If you want to view lots of Julian’s work at Warners, go to this great blog. Read a short biography at this site, and check out some of his book illustrations on Michael Sporn’s blog.

Sunday, 20 January 2019

No Luckies, No Autobiography

Vancouver and Jack Benny seem to have met up every few years. In a way it was odd, because no Vancouver radio station broadcast Jack’s show after he changed sponsors to American Tobacco.

At the tail end of the 1953-54 season, Jack made mention on one of his shows that he would be making a personal appearance during the summer break in several cities, including Vancouver. The Vancouver print media was quite happy to interview him about it. And on more than one occasion. The two major dailies sent columnists travel down to Portland, Oregon in advance of the Benny show in Vancouver to talk to him. The papers talked to Benny again when he arrived in Canada.

Jack Wasserman was the Sun’s nightlife columnist for years. He enjoyed partaking of the city’s nightlife, too, as did a number of newspaper reporters whose livers somehow survived the concept of “last call” being a mere suggestion to be ignored. Wasserman collapsed and died while in the middle of telling a joke at a roast in 1977. He was 50. Wedman was the Province’s entertainment editor who concentrated on movies in later years. He died several years ago at age 94.

Both these stories are from July 2, 1954. (Note: the third Vancouver daily paper of the era is not on line to check on its coverage of Benny’s 1954 stop).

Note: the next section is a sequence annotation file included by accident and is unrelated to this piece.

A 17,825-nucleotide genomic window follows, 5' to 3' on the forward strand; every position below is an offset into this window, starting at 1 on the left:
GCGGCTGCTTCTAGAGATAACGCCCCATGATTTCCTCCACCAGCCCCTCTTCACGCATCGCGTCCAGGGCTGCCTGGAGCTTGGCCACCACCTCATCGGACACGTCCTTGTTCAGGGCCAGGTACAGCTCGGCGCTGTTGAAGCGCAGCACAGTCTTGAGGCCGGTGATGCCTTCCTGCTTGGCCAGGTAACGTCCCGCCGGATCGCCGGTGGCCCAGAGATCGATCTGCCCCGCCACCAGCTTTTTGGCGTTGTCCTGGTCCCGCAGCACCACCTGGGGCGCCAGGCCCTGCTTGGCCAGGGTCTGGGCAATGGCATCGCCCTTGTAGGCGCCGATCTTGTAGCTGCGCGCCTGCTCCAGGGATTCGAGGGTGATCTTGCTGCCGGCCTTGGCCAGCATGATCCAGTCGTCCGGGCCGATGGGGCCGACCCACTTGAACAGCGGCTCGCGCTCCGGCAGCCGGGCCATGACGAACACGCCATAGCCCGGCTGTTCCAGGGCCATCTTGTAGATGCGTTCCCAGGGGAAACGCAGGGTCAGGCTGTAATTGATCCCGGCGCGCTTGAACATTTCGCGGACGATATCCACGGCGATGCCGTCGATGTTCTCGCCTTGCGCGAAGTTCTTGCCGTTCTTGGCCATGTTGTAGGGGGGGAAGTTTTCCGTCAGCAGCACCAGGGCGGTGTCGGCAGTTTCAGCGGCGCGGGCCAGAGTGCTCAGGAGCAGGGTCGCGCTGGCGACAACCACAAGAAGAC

Jack Benny to Turn 40; It'll Be National Event


Sun Staff Reporter
PORTLAND, July 2.—Stop the presses. Hold the phone. Flash. Jack Benny is going to turn 40.
The bespectacled radio comic, who turned "39" into a million laughs, made the confession here in Portland where he is appearing with his variety review which opens in Vancouver Wednesday.
"I'll probably be 40 some time next year," he said amiably. "We'll make it a national event."
Although his writers will have to burn the midnight oil to get Benny over this chronological hump, the comedian has actually had plenty of experience in the birthday department. He's had 60 of them, the most recent a few months ago. But you couldn't tell it to look at him.
Even without makeup, sitting across a gin rummy table (he massacred me) Benny looks like a man of possibly 45. No lines are visible, no crows-feet around his eyes. His blue eyes sparkle youthfully behind his horn-rimmed specs (when you play gin rummy with him, there's a different kind of sparkle).
During those three-score years Benny has covered a lot of ground, including Vancouver where he played the Orpheum circuit and met Mary Livingstone when she was a 12-year-old heckler.
Several years later, Jack claims, he had a date with Norah Bayes, but she was sick and so he went on a blind date with a gal who worked behind the hosiery counter of the May Company. Mary again, or as she was known then, Sayde Marks.
The present trip into the Pacific Northwest is in the nature of relaxation for Benny, who has a winter ahead of him that includes his regular weekly radio shows and 16 television shows. Although none of his radio cast is with him, Mary will join Jack next week to visit relatives in Vancouver and Seattle.